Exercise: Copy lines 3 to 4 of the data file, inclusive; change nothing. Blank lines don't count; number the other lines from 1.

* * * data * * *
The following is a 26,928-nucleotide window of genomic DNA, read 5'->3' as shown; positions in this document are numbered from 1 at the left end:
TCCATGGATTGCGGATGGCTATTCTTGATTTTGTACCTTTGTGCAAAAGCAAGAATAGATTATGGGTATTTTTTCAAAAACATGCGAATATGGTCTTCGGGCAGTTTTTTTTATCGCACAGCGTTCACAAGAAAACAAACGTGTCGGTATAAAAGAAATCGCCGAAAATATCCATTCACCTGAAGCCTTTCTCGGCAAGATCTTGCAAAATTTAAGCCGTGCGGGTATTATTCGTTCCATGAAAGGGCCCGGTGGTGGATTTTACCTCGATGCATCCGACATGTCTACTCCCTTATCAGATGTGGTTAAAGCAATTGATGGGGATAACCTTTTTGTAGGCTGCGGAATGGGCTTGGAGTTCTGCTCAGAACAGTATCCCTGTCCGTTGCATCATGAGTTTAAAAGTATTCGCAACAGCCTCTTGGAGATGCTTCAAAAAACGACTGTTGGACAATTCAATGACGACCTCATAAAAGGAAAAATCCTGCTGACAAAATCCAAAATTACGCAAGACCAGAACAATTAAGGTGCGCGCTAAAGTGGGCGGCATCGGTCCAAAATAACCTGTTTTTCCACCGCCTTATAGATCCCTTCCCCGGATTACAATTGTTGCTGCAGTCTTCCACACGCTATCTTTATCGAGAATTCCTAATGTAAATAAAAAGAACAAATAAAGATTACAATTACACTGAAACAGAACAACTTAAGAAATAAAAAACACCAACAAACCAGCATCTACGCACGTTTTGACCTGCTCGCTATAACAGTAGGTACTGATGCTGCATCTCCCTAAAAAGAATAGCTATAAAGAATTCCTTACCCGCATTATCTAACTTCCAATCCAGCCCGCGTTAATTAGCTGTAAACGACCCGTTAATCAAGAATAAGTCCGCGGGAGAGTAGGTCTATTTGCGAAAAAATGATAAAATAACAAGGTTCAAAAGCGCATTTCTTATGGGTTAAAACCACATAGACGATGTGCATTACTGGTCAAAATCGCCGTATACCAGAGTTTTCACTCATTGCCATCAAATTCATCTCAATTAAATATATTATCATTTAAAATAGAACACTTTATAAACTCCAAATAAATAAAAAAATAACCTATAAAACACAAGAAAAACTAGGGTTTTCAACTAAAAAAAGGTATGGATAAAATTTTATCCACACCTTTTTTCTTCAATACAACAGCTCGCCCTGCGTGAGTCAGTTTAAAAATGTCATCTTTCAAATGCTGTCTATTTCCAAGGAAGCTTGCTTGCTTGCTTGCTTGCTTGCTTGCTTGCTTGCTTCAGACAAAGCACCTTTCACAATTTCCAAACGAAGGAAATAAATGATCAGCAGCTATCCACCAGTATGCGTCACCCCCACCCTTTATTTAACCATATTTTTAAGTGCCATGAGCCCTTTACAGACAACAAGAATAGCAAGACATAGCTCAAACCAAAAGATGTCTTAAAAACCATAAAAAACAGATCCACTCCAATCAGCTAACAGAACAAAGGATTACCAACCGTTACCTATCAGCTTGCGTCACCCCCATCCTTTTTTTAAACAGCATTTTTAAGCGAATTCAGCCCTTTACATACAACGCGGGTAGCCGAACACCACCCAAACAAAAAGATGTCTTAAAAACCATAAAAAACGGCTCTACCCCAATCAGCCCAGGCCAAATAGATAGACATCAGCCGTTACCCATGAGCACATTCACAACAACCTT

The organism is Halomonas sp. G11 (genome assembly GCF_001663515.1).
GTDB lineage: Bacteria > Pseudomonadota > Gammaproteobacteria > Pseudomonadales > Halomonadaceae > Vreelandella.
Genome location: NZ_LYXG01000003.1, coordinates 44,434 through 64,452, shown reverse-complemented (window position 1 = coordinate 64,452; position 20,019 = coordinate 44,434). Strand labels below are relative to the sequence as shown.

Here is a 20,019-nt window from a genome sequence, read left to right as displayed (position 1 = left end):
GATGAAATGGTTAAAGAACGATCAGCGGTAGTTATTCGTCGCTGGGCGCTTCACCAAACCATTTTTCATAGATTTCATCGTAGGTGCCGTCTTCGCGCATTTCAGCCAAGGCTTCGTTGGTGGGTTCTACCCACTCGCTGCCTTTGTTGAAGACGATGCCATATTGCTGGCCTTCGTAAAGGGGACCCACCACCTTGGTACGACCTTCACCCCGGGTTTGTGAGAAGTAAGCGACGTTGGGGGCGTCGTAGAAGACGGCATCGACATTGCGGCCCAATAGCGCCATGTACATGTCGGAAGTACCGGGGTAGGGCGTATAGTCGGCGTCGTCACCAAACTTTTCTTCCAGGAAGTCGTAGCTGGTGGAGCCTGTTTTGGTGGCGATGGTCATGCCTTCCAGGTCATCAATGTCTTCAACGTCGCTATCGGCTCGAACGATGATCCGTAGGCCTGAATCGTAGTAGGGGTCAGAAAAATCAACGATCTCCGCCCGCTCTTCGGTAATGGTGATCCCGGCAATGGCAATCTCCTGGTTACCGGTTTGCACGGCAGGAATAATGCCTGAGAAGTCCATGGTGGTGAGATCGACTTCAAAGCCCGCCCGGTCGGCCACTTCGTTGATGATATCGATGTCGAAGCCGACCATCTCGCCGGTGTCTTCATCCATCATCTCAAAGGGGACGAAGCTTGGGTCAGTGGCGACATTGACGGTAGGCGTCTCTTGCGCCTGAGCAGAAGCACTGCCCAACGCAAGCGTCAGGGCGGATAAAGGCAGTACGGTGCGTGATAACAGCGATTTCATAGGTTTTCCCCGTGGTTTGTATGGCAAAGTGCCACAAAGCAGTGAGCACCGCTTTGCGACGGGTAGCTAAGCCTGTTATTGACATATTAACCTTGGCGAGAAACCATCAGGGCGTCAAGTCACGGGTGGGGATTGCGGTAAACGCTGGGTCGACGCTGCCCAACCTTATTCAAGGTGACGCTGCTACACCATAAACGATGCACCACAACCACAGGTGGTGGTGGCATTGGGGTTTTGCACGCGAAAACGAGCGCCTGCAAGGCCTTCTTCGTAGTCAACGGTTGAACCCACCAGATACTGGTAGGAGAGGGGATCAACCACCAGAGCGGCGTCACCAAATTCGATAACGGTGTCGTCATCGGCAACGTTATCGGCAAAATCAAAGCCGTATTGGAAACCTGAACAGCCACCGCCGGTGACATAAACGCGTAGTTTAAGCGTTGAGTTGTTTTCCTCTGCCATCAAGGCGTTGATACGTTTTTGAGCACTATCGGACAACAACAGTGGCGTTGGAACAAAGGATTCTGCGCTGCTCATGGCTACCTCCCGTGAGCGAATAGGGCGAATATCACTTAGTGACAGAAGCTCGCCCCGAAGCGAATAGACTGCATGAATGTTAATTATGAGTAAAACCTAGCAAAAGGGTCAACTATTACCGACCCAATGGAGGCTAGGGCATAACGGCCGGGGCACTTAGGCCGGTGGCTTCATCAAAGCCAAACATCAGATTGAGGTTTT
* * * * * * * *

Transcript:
The organism is Halomonas sp. G11 (genome assembly GCF_001663515.1).
GTDB lineage: Bacteria > Pseudomonadota > Gammaproteobacteria > Pseudomonadales > Halomonadaceae > Vreelandella.